How to Balance Your Most Important Resources: People, Time and Money

Project Profitability, Resource Management

Project success is defined as the point at which all parts of a project come together with a balance that allows you to say:

  • you’ve completed the work,
  • made a profit, and
  • establisheda happy, satisfied customer for life

The likelihood that every project can be set up for equal success lies in understanding the balance between these three resources - People, Time and Money.

You could have all the time in the world to execute a plan, but without adequate funding or resources to accomplish the work, it means nothing. Or, you could have a great project plan and an army of resources to work on it. Without the time or funds to properly execute the plan, you would have no results. It's a tedious balance - some call it a juggling act - to keep these three balanced for success (check out our complete guide to resource management here). Let's take a look at how this juggling act works.

Are you effectively optimizing your resources? Find out in this free ebook (8  best practices for resource optimization).

Successfully Beginning a Project

Much effort occurs before work on a project begins. An idea becomes a project when someone approaches you with a need they have or you think of creating something you think someone else will need. Either way, now you have a reason to create a project plan. Your mind races through issues like how you will fund it, who will do the work and when it needs done. To answer the questions around these needs, requirements are gathered. You have to put in enough effort on designs and prototypes to confirm the project is feasible and estimate the effort in terms of time to completion (sometimes referred to as time to market), costs to develop, as well as the right number and skill-set of individuals to do the work.

A Detailed Project Plan

A detailed project plan is generated from the general plan. This plan accounts for every 'to do' item. Each 'to do' item has its own requirement of time, costs and resource needs. They make up the total demands for the plan. To get final approval for the project you need to present to the customer the estimated cost and time for completion. If the customer approves the schedule and the costs, you can staff the plan and begin to execute. What happens next will come as no surprise to most project oriented companies.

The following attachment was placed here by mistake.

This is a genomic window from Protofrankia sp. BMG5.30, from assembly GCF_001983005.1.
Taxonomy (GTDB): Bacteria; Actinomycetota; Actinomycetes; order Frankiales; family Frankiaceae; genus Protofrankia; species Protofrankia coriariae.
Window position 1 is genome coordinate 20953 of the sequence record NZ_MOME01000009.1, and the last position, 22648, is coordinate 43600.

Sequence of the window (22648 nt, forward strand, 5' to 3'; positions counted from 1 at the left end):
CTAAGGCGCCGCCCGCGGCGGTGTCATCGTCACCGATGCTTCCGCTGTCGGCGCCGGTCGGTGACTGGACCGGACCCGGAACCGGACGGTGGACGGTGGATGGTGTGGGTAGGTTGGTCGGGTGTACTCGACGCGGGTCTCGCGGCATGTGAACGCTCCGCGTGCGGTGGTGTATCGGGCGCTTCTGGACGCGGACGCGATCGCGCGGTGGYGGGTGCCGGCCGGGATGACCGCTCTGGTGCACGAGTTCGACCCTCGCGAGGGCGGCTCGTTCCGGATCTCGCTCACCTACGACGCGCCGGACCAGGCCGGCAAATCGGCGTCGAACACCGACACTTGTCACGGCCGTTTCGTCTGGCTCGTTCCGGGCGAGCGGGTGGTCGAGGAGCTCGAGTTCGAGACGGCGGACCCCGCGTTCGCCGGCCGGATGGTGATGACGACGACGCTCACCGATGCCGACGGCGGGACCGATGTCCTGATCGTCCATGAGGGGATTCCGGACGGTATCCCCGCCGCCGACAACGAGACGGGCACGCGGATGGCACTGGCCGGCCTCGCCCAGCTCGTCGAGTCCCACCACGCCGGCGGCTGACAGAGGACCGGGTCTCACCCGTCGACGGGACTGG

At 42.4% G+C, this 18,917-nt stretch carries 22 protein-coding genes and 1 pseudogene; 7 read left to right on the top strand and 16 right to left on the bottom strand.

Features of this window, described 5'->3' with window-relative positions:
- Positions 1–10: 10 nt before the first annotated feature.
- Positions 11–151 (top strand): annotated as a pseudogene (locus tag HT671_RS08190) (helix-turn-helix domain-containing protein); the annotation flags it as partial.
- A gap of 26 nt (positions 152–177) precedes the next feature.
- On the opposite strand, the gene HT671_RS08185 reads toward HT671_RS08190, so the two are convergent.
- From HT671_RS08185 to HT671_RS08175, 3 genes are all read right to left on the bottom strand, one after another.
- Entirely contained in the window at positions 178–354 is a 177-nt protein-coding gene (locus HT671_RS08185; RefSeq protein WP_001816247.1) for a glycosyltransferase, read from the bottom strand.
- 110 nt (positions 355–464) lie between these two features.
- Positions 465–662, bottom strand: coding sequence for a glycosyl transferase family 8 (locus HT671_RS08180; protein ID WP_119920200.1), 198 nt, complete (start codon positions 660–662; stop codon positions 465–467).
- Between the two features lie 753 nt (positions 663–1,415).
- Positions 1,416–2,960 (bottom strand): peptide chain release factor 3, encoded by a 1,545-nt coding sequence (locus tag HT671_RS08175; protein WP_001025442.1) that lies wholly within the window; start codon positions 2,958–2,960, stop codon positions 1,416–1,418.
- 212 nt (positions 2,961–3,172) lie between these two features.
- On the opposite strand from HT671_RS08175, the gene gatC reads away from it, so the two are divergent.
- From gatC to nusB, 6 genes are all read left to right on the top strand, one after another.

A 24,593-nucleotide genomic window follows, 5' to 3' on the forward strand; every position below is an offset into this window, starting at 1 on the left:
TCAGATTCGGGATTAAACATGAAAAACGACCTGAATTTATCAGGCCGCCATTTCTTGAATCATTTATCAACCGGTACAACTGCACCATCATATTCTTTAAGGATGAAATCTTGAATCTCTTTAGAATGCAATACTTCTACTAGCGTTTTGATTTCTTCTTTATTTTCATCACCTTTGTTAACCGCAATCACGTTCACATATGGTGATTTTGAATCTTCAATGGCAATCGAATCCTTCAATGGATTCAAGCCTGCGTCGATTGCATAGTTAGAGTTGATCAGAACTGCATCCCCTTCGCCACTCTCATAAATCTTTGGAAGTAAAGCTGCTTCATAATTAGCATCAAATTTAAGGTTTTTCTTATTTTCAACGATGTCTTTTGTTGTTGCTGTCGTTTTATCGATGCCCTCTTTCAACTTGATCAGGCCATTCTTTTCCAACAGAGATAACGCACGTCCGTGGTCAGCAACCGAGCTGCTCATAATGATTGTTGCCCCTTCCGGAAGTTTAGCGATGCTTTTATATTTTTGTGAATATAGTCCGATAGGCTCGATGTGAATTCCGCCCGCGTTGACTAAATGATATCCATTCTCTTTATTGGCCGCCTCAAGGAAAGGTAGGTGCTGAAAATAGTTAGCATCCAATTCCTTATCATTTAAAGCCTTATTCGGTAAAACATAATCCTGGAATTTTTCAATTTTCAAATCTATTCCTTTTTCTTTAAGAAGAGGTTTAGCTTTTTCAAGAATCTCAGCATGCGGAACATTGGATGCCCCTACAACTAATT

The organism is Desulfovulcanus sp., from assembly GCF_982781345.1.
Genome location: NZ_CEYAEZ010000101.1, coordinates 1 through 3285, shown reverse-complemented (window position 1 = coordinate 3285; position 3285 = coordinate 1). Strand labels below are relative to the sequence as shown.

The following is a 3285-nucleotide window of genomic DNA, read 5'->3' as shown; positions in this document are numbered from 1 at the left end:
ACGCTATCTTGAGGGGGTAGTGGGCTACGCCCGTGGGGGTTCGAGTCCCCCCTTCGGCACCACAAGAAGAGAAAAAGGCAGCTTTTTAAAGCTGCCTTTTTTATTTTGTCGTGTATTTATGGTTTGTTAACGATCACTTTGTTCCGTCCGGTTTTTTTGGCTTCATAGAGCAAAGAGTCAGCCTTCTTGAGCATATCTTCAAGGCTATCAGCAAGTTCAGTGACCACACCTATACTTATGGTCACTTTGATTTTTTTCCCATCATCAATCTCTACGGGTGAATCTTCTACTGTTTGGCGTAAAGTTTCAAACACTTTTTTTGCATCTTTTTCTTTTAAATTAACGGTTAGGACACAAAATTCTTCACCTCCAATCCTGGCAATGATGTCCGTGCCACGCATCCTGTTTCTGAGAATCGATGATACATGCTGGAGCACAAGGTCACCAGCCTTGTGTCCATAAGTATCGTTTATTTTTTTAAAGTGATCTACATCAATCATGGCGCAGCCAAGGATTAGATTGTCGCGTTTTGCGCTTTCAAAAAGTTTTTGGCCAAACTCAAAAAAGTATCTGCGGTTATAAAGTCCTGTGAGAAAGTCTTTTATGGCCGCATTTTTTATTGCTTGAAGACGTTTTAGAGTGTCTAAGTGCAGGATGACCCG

You could have all the time in the world to execute a plan, but without adequate funding or resources to accomplish the work, it means nothing.

Optimizing Resources

You secure the business and then start to assign the resources, only to find that they are already assigned to other work. You determine that the resources that are available don’t have the necessary skill-set. You have to go through an activity known as load balancing to make adjustments in the assignments that allow all project needs to be fulfilled. Some resources will remain to finish the tasks they were previously assigned to while others will be re-assigned to new projects, while their previous assignments are back filled.

If you don’t have the right skill-set on staff, you may need to hire or subcontract a portion of the project. This may cost more than if you were able to staff internally. In this situation, you need to figure out a way to reduce costs somewhere else in the project so funds can be allocated to cover the cost of subcontractors. Then, you need to determine whether a different set of resources affects the timing of the completion of the project.

Continuous Timing Evaluation

To be realistic, you will do this at the beginning of the project, as well as, periodically throughout the life of the project. When one factor changes, it is likely the other two may be affected – and not in a positive way. That’s why it takes a juggling act to keep the project on track and on budget. If you can master balancing these three factors across all the active projects, you are on your way to successful projects. Successful projects produce profits, which earns you the right to entertain future opportunities.

The trick is being able to build repeat business by managing this balancing act and becoming great at what you do best. Great project management and accounting software enables you to plan for the project, manage resources and capture every step from the inception of the idea to delivery of the finished services. With the captured data, not only can you analyze your profitability, you can estimate the next opportunity with confidence.

Project success is simple when you keep a balance between People, Time and Money.


For additional information on Beyond Software please contact:

Nicole Holliday

Topics: Project Profitability, Resource Management

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